Tuesday, August 14, 2007

The greatest conservative poem, ever, maybe.

Well, that would be Phillip Larkin's "Breadfruit", which is so short it can be posted here without difficulties. I know I regularly overlook the "poetry" element of this blog, mainly because it's been an open question in my mind whether poetry has died or not. The following seems to live. I will explain my view afterward...


Boys dream of native girls who bring breadfruit,
Whatever they are,
As bribes to teach them how to execute
Sixteen sexual positions on the sand;
This makes them join (the boys) the tennis club,
Jive at the Mecca, use deodorants, and
On Saturdays squire ex-schoolgirls to the pub
By private car.

Such uncorrected visions end in church
Or registrar:
A mortgaged semi- with a silver birch;
Nippers; the widowed mum; having to scheme
With money; illness; age. So absolute
Maturity falls, when old men sit and dream
Of naked native girls who bring breadfruit
Whatever they are.

This poem has all Larkin's typical laughing irony and serious ambiguity. The irony, for example of dignifying the boys' fantasies as "uncorrected visions", which is itself an oxymoron. The serious ambiguity of "absolute maturity falls"- what does this mean, exactly? Just the end of life, burbling in an old people's home. I don't think so, actually, and for me that's the most interesting thing. While Larkin undoubtedly mocks the cheap pleasures of working class youths, he seems to be saying that those cheap pleasures at least had the virtue of gradually imposing the discipline of experience. The open ended question is what happens when "church or registrar" etc. no longer operates. To borrow from another Larkin poem, High Windows, it seems to me that the ending sets itself similarly, pointing to "the thought of high windows:/The sun-comprehending glass,/And beyond it, the deep blue air, that shows/Nothing, and is nowhere, and is endless."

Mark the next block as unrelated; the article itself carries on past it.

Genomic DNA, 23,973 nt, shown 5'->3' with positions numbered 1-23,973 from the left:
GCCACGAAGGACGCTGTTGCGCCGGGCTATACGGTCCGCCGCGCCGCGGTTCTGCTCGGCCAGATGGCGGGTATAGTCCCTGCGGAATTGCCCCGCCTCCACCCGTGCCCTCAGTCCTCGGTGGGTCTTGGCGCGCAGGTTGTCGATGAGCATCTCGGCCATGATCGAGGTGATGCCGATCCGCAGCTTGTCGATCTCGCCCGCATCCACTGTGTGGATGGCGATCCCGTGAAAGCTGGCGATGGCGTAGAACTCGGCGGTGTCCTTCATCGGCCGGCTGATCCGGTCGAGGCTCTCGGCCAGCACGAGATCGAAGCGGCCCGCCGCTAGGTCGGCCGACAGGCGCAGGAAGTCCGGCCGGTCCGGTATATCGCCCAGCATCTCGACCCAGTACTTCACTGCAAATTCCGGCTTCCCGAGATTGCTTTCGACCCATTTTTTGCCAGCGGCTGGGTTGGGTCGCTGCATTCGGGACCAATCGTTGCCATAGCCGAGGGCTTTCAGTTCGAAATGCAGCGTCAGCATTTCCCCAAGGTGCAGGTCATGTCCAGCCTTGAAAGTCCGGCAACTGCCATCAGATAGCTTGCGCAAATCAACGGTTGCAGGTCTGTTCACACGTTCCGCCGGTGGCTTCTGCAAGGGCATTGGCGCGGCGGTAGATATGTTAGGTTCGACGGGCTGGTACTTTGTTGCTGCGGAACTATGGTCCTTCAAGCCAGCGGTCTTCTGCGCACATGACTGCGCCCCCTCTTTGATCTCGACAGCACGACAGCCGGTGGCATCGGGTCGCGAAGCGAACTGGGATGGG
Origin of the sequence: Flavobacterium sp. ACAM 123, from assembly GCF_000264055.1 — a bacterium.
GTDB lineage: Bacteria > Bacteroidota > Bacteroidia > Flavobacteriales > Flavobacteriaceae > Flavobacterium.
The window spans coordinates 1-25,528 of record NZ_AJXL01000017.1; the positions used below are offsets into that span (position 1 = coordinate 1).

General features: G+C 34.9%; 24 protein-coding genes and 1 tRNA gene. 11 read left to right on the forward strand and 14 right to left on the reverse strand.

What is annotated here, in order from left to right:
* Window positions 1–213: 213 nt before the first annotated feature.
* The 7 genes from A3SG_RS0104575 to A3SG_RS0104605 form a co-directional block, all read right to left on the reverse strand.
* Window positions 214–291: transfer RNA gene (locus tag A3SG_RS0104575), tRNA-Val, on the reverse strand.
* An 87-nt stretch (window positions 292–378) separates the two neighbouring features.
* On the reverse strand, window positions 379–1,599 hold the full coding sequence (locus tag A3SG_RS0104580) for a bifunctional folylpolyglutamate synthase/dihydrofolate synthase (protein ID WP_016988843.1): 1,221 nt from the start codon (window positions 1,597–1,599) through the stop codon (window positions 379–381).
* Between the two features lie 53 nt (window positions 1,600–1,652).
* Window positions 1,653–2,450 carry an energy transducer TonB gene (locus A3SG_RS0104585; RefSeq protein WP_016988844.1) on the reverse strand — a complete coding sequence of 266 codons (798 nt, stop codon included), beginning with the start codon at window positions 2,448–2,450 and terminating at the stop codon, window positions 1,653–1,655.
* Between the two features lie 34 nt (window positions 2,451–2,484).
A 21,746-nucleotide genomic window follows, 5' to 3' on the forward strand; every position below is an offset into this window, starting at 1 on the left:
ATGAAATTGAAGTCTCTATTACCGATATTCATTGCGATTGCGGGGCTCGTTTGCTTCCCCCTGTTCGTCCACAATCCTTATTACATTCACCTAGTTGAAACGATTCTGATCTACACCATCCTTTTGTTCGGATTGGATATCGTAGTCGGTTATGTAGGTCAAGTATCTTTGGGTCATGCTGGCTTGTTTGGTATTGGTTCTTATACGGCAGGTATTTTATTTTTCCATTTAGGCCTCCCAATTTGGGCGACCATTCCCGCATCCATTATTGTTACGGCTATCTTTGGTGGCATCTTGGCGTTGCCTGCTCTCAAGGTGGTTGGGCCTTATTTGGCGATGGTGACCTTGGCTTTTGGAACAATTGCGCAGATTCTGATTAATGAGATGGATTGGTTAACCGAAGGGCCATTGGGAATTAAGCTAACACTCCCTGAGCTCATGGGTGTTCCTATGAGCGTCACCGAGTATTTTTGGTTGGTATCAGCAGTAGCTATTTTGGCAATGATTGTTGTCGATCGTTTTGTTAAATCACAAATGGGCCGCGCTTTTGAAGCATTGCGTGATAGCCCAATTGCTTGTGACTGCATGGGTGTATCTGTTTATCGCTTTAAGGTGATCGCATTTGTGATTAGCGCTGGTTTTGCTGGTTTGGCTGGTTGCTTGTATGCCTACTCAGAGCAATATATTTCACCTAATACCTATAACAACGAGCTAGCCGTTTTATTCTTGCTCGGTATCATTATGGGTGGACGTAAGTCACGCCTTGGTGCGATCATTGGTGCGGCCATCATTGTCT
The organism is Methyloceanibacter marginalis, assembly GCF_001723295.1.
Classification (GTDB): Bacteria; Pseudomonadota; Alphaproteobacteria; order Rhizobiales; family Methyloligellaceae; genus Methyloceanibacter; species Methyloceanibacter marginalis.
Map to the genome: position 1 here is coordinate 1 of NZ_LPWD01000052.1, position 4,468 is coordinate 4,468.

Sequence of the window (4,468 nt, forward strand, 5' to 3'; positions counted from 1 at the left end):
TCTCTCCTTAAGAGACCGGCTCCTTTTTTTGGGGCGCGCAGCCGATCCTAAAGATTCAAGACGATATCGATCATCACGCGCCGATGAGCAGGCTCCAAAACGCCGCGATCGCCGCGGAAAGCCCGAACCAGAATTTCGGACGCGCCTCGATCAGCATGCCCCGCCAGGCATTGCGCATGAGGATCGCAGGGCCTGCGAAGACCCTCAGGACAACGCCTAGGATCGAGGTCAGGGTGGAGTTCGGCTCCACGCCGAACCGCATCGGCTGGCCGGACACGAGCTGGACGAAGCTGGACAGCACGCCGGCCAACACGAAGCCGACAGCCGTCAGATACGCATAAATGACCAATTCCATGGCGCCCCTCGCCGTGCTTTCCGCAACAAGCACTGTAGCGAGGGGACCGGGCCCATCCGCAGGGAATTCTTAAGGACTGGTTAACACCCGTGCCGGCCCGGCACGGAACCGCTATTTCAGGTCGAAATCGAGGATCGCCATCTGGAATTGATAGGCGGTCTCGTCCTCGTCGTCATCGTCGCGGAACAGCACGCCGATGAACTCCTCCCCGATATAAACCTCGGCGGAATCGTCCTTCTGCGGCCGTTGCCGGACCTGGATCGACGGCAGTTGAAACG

In a cleverly muted way, Larkin is again the social conservative, questioning "everyone young going down the long slide". In the debate over youth and maturity, Larkin got there before any of us- a sentence I am sure he would find satisfyingly ambiguous.

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